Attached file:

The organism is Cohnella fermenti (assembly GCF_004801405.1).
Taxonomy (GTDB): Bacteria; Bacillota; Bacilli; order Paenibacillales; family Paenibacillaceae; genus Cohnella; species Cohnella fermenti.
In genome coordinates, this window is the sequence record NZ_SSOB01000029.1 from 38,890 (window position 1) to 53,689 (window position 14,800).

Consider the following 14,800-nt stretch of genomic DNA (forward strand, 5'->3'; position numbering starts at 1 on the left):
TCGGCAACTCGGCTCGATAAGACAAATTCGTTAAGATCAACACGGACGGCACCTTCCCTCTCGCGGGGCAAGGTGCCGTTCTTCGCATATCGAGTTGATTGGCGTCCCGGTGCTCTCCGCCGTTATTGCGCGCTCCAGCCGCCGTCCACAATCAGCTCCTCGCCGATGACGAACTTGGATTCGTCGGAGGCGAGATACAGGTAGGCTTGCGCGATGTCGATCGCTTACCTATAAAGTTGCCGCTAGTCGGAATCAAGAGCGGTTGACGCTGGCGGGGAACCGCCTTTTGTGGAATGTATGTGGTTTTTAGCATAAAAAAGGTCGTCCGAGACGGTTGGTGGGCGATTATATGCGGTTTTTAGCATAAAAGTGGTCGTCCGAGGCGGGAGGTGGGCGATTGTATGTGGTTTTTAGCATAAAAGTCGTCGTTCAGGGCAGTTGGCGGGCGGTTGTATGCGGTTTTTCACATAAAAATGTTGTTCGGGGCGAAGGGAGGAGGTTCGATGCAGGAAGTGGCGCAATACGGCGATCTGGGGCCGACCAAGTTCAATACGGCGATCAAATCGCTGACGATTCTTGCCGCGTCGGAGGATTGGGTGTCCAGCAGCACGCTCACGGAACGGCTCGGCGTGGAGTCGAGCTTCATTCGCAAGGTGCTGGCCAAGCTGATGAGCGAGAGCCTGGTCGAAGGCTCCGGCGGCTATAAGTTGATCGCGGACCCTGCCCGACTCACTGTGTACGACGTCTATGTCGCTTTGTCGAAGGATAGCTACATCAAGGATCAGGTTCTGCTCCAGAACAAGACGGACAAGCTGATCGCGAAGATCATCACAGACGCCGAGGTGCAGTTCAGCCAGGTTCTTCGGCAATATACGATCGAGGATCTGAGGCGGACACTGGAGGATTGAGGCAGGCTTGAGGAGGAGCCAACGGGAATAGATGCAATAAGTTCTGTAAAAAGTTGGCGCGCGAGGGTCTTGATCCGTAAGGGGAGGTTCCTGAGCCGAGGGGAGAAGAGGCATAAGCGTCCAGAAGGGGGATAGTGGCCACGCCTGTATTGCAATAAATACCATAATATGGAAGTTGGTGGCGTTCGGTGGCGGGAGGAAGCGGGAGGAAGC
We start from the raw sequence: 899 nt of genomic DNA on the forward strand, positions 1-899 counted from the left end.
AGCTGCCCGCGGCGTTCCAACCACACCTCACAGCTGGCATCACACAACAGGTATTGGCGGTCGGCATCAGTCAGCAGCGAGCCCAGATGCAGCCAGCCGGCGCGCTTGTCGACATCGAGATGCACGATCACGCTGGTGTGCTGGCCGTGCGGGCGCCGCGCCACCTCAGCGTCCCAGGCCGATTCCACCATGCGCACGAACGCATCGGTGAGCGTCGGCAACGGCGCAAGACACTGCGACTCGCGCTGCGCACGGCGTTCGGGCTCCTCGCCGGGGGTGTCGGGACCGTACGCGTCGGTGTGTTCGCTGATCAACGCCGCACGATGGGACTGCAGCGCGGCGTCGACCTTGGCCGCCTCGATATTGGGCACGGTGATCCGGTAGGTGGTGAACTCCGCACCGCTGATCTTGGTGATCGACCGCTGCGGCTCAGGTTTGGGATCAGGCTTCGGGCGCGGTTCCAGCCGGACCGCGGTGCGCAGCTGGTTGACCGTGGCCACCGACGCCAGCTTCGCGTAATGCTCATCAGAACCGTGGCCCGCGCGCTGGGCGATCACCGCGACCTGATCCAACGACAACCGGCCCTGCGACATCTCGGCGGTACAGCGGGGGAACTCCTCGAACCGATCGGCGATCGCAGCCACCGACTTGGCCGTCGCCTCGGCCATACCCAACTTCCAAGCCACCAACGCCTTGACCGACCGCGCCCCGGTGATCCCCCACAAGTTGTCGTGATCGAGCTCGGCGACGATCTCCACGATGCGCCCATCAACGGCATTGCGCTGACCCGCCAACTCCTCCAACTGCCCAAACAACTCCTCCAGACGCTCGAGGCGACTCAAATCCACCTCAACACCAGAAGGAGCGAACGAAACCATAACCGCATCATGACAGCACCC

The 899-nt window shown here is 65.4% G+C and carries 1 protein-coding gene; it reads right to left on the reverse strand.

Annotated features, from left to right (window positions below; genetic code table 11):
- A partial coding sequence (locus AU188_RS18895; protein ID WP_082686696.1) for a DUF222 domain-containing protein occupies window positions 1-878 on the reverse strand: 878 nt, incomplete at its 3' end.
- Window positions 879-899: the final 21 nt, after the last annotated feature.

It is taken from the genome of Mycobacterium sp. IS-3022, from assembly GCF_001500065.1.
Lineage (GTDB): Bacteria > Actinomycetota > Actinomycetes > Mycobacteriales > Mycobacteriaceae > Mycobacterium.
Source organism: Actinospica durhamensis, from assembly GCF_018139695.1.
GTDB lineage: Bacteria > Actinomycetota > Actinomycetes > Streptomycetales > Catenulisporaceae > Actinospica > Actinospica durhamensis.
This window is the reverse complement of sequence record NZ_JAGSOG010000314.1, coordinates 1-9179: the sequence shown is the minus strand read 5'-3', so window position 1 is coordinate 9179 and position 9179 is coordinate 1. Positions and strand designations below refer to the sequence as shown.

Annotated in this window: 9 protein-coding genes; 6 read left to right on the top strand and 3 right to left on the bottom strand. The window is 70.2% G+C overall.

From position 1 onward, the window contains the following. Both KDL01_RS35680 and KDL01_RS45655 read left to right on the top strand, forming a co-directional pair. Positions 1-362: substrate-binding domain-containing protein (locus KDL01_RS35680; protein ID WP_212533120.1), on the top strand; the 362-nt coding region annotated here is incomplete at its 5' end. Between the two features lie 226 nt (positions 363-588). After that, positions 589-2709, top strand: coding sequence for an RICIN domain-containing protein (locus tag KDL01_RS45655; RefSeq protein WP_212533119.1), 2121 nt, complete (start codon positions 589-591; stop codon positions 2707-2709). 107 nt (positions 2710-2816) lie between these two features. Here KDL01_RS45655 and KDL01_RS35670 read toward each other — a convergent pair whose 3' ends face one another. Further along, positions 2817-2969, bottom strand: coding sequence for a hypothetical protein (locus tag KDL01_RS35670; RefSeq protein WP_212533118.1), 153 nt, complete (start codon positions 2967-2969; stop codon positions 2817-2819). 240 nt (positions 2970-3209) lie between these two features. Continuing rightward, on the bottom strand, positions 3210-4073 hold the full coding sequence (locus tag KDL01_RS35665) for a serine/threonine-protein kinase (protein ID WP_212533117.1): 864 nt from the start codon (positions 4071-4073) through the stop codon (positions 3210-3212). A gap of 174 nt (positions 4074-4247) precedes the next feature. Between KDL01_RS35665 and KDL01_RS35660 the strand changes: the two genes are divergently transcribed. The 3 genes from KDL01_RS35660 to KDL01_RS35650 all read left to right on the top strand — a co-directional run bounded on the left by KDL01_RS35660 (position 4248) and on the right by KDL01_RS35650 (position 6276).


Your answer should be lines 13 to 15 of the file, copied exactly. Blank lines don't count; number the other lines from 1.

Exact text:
Lineage (GTDB): Bacteria > Actinomycetota > Actinomycetes > Mycobacteriales > Mycobacteriaceae > Mycobacterium.
Source organism: Actinospica durhamensis, from assembly GCF_018139695.1.
GTDB lineage: Bacteria > Actinomycetota > Actinomycetes > Streptomycetales > Catenulisporaceae > Actinospica > Actinospica durhamensis.